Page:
LGBTQ+ Pride flags | Susan J. Demas/Michigan Advance
In communities across Wisconsin, growing concerns over the banning of books, and treatment of marginalized students are spurring residents to action. On Thursday evening, an informational meeting will be hosted in Waukesha by PFLAG, which describes itself as the nation’s largest LGBTQ advocacy organization. The meeting, starting at 6:30 pm Thursday at the Waukesha Public library, will focus on book banning in Waukesha’s school district.
The meeting comes one day after the Waukesha School Board voted 9-0 to fire a first-grade teacher who publicly criticized the school district’s decision to ban the song “Rainbowland” from an elementary school concert.
“The School District of Waukesha in the last few years has targeted and removed books featuring LGBTQ+ characters from their libraries,” said Monica Whaley, who helped organize the meeting with PFLAG. Whaley said that since 2021, there have been 23 books censored or banned by the district. “Of those, six include LGBTQ+ representations,” said Whaley. “As disturbing as that is, books not documented on the district spreadsheet and just removed from the shelves and library catalogs are even more concerning. After investigation, those targeted books were disproportionately topics of LGBTQ+ content, women’s studies, abuse, justice and sexual abuse.”
Since 2020 particularly, Waukesha has been a hotbed of tension around content in schools. Last year, signs showing support for disabled students and featuring a prominent disabled activist were removed. The year before, signs supporting Black Lives Matter and Thin Blue Line signs were both removed. Rainbow flags were also removed, leading LGBTQ+ students to protest that their speech was being restricted.
There has been, an exodus of teachers from the district, with many citing the district’s responses to cultural and political issues.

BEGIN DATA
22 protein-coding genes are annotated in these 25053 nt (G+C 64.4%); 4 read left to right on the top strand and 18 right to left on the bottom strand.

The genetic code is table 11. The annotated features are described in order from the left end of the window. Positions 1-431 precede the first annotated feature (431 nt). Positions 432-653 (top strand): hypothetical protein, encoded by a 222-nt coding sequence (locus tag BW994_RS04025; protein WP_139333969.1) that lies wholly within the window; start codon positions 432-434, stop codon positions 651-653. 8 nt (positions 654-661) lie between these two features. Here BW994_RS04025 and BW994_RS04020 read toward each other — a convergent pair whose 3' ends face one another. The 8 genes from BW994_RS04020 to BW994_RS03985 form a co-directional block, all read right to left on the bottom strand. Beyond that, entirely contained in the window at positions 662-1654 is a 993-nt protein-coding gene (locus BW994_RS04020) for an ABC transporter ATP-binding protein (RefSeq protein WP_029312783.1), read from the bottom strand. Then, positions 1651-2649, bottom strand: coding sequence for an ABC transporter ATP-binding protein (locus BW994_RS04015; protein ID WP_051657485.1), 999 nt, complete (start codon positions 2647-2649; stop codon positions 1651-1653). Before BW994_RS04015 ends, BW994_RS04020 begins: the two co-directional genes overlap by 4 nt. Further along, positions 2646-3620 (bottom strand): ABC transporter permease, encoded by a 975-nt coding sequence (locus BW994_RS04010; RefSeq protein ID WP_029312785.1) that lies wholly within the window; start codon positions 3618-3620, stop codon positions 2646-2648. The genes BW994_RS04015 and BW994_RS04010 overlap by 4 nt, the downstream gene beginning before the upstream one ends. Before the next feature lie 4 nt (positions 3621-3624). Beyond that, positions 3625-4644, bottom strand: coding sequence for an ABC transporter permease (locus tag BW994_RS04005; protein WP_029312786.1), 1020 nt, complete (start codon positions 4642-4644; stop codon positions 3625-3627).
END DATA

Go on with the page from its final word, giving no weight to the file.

More than a year ago a list of books with LGBTQ characters or dealing with issues of equity or discrimination circulated in several parts of Wisconsin as well as Waukesha. Republican state lawmakers approached school districts about what books are available to students in their districts. Since then, the GOP has supported legislation opening the door to prosecuting library and school staff for providing certain books to students. In the Elmbrook school district, concerns were raised that books were removed against the district’s stated policy. Whaley, a former teacher whose niece was suspended for not taking down her pride flag, has seen similar things in Waukesha’s school district.
“The district credits itself with being transparent and strict on enforcing policies, and yet, when a board member requested that over one hundred books be reviewed, and Administration agreed, the review did not follow their own policy,” she said in a written statement. “The District stakeholders deserve a board and Superintendent who will follow policy and ensure that students have Intellectual Freedom and Constitutional Rights.”
Whaley said the district must make a complete record of books it has removed, including those removed without any public reporting, and “ process them through the district’s policy,” listing them publicly “with a written reason why that book was rejected. If our district professes the need for its staff to follow policies, they must also meet that requirement.”
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